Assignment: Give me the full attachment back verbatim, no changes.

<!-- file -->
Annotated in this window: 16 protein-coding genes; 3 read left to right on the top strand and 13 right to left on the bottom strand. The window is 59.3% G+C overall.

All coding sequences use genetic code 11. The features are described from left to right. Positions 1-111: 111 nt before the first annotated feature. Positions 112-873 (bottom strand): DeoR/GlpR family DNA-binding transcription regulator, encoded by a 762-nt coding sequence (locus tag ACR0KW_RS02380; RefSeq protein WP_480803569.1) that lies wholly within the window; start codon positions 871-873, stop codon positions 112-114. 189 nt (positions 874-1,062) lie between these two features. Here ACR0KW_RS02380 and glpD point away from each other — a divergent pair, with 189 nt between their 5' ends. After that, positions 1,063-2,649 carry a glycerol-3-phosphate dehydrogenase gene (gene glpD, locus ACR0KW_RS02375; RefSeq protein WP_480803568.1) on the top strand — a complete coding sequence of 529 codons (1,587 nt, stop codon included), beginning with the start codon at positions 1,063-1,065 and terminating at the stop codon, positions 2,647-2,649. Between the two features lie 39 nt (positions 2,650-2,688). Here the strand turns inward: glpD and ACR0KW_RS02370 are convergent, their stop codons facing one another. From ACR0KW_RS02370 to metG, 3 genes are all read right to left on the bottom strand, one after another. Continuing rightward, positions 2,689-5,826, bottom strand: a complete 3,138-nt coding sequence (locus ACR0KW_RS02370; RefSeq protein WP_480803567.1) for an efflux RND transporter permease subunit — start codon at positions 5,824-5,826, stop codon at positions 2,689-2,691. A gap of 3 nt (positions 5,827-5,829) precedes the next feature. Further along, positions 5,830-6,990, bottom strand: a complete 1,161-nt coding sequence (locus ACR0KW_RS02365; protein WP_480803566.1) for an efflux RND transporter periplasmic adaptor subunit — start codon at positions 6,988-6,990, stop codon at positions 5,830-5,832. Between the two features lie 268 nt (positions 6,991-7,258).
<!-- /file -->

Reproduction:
Annotated in this window: 16 protein-coding genes; 3 read left to right on the top strand and 13 right to left on the bottom strand. The window is 59.3% G+C overall.

All coding sequences use genetic code 11. The features are described from left to right. Positions 1-111: 111 nt before the first annotated feature. Positions 112-873 (bottom strand): DeoR/GlpR family DNA-binding transcription regulator, encoded by a 762-nt coding sequence (locus tag ACR0KW_RS02380; RefSeq protein WP_480803569.1) that lies wholly within the window; start codon positions 871-873, stop codon positions 112-114. 189 nt (positions 874-1,062) lie between these two features. Here ACR0KW_RS02380 and glpD point away from each other — a divergent pair, with 189 nt between their 5' ends. After that, positions 1,063-2,649 carry a glycerol-3-phosphate dehydrogenase gene (gene glpD, locus ACR0KW_RS02375; RefSeq protein WP_480803568.1) on the top strand — a complete coding sequence of 529 codons (1,587 nt, stop codon included), beginning with the start codon at positions 1,063-1,065 and terminating at the stop codon, positions 2,647-2,649. Between the two features lie 39 nt (positions 2,650-2,688). Here the strand turns inward: glpD and ACR0KW_RS02370 are convergent, their stop codons facing one another. From ACR0KW_RS02370 to metG, 3 genes are all read right to left on the bottom strand, one after another. Continuing rightward, positions 2,689-5,826, bottom strand: a complete 3,138-nt coding sequence (locus ACR0KW_RS02370; RefSeq protein WP_480803567.1) for an efflux RND transporter permease subunit — start codon at positions 5,824-5,826, stop codon at positions 2,689-2,691. A gap of 3 nt (positions 5,827-5,829) precedes the next feature. Further along, positions 5,830-6,990, bottom strand: a complete 1,161-nt coding sequence (locus ACR0KW_RS02365; protein WP_480803566.1) for an efflux RND transporter periplasmic adaptor subunit — start codon at positions 6,988-6,990, stop codon at positions 5,830-5,832. Between the two features lie 268 nt (positions 6,991-7,258).